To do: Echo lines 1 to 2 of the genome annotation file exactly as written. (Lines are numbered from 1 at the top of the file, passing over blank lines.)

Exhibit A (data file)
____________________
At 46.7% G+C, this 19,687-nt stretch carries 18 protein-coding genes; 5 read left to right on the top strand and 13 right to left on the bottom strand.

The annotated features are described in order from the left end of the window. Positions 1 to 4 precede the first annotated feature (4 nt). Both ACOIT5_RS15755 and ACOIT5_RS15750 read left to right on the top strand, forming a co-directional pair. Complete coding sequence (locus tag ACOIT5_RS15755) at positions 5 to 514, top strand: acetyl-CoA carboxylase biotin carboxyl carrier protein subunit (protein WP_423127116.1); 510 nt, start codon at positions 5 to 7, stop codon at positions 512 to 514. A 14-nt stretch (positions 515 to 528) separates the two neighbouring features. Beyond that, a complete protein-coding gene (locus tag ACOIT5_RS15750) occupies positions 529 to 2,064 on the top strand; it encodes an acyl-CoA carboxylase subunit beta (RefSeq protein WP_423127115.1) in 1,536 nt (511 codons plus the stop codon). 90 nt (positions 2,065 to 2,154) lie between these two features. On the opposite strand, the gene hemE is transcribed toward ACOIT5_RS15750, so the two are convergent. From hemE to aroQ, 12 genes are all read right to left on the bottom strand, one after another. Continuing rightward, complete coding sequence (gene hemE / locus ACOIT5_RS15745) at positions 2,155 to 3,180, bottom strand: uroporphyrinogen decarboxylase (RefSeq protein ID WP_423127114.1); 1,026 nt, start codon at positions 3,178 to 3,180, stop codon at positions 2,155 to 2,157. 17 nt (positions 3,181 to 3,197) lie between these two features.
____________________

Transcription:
At 46.7% G+C, this 19,687-nt stretch carries 18 protein-coding genes; 5 read left to right on the top strand and 13 right to left on the bottom strand.

The annotated features are described in order from the left end of the window. Positions 1 to 4 precede the first annotated feature (4 nt). Both ACOIT5_RS15755 and ACOIT5_RS15750 read left to right on the top strand, forming a co-directional pair. Complete coding sequence (locus tag ACOIT5_RS15755) at positions 5 to 514, top strand: acetyl-CoA carboxylase biotin carboxyl carrier protein subunit (protein WP_423127116.1); 510 nt, start codon at positions 5 to 7, stop codon at positions 512 to 514. A 14-nt stretch (positions 515 to 528) separates the two neighbouring features. Beyond that, a complete protein-coding gene (locus tag ACOIT5_RS15750) occupies positions 529 to 2,064 on the top strand; it encodes an acyl-CoA carboxylase subunit beta (RefSeq protein WP_423127115.1) in 1,536 nt (511 codons plus the stop codon). 90 nt (positions 2,065 to 2,154) lie between these two features. On the opposite strand, the gene hemE is transcribed toward ACOIT5_RS15750, so the two are convergent. From hemE to aroQ, 12 genes are all read right to left on the bottom strand, one after another. Continuing rightward, complete coding sequence (gene hemE / locus ACOIT5_RS15745) at positions 2,155 to 3,180, bottom strand: uroporphyrinogen decarboxylase (RefSeq protein ID WP_423127114.1); 1,026 nt, start codon at positions 3,178 to 3,180, stop codon at positions 2,155 to 2,157. 17 nt (positions 3,181 to 3,197) lie between these two features.